Washington, D.C. Certain types of bacteria responsible for causing urinary tract infections (UTIs), the second-most-common infection in the United States, are becoming more difficult to treat with current antibiotics, according to new research from Extending the Cure (ETC), a project of the Center for Disease Dynamics, Economics & Policy. ETC released the research via its online ResistanceMap, an online tool created to track changes in antibiotic drug use and resistance. This year, ResistanceMap features analysis using ETC's Drug Resistance Index, a way for non-experts to track changes in antibiotic effectiveness.
Using an index that tracks antibiotic resistance over time, researchers found that the available arsenal of drugs used to treat UTIs are losing their overall effectiveness, with the overall share of resistant bacteria increasing by over 30% between 1999 and 2010. There are currently about five drug classes used to treat UTIs. The analysis combined the extent of their use with data on their ability to treat organisms that cause urinary infections. This research was funded in part by the Robert Wood Johnson Foundation.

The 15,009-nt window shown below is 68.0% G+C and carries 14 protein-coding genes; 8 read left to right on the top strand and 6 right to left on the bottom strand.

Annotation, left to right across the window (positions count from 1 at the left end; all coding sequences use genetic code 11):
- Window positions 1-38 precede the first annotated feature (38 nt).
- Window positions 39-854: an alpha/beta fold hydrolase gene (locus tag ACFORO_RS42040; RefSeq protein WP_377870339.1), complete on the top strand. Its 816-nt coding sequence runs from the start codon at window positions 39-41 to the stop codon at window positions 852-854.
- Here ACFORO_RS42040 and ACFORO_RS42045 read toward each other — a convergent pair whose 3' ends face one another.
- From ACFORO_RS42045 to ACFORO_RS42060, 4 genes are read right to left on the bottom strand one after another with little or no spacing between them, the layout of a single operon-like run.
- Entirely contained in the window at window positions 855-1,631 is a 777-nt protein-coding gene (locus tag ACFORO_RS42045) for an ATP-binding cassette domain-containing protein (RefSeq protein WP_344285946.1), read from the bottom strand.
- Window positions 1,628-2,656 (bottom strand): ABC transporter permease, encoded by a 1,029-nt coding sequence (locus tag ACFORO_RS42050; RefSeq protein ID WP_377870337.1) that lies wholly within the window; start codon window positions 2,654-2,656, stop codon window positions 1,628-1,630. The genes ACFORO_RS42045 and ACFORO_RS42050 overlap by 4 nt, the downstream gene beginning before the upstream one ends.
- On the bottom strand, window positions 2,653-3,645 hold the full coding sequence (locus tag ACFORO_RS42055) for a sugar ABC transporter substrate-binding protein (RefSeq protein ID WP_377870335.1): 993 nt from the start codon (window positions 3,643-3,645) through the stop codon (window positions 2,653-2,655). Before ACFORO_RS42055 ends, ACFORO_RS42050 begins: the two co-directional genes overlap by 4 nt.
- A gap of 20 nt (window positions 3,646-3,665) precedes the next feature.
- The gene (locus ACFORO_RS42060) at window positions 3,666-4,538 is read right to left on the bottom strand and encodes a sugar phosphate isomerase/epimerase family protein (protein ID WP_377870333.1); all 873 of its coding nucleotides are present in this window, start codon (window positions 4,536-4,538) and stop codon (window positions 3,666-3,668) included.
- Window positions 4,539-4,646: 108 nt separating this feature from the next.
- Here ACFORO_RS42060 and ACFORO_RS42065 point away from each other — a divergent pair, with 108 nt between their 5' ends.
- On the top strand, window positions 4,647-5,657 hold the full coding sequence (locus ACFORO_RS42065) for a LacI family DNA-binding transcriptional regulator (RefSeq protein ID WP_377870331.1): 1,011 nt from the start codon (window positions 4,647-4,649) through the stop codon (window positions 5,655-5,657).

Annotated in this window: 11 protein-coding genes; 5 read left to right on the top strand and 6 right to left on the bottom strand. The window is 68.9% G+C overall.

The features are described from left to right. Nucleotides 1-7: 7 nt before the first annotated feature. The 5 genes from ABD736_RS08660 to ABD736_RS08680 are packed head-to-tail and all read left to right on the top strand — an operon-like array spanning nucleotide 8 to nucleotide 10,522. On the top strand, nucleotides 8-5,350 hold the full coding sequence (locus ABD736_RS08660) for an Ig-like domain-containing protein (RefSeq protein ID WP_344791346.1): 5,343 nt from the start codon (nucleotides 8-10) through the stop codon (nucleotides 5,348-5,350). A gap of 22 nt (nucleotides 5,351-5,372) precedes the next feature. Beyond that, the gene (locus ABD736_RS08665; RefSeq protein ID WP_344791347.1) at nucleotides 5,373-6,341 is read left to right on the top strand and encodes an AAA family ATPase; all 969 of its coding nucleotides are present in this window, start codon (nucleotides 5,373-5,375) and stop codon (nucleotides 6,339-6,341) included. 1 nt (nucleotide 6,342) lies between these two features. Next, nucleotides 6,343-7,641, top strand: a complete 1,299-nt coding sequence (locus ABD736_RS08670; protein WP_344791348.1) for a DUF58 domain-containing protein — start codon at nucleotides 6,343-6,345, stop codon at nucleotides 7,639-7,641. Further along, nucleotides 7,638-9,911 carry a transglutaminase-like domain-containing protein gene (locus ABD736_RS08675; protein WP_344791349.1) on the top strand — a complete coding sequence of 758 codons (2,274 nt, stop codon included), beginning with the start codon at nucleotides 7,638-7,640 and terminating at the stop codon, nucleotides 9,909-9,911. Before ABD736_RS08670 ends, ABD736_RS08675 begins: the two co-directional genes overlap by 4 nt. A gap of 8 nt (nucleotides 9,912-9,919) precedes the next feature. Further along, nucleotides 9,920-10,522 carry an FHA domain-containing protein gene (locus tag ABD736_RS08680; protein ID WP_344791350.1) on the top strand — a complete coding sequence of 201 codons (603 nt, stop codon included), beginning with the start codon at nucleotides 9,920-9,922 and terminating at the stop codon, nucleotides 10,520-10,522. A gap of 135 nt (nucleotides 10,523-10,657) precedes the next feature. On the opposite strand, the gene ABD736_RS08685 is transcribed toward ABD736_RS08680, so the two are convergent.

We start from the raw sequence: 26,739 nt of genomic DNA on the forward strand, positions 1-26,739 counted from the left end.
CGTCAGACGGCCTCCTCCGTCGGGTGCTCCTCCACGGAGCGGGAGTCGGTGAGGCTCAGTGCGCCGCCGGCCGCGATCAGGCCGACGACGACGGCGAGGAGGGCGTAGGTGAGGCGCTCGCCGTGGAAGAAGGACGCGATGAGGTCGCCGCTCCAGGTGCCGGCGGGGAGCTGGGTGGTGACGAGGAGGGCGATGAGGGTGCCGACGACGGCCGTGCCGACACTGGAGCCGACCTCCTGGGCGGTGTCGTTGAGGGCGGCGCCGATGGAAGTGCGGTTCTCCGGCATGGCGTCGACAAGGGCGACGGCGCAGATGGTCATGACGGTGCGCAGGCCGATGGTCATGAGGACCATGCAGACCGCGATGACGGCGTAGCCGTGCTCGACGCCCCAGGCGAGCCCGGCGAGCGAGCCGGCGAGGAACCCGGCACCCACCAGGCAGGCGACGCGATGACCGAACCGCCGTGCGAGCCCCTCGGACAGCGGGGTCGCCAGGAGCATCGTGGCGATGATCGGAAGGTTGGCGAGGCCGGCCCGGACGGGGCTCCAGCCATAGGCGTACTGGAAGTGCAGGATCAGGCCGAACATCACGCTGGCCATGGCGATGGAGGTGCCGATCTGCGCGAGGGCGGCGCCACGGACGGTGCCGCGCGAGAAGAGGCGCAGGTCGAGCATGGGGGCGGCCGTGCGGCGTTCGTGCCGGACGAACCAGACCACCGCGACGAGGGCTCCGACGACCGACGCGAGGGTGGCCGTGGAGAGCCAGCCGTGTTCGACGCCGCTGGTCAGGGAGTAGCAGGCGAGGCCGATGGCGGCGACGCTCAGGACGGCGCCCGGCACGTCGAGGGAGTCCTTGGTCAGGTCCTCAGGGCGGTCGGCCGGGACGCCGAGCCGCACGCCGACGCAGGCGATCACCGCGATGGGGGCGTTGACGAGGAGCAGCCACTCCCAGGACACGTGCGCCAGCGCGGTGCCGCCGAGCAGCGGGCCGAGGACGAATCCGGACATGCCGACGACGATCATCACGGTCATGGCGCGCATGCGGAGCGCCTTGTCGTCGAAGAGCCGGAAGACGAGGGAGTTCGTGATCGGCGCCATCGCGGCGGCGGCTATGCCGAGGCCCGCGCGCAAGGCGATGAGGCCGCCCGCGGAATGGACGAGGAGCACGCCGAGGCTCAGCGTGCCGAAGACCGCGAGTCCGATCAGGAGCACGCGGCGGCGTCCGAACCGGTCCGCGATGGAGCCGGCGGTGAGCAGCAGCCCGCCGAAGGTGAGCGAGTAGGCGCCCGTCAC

Urinary tract infections are the second most common type of infection, accounting for about 8.6 million visits to health care providers each year, according to the Centers for Disease Control and Prevention. More than half of U.S. women will get a UTI in their lifetime.
"Without proper antibiotic treatment, UTIs can turn into bloodstream infections, which are much more serious and can be life-threatening," said Ramanan Laxminarayan, director of Extending the Cure (ETC). "These findings are especially disturbing because there are few new antibiotics to replace the ones that are becoming less effective. New drug development needs to target the types of drug-resistant bacteria that cause these infections," he said.
In addition to their overall findings about UTI drug resistance, researchers found wo
|Contact: Dionne Dougall-Bass|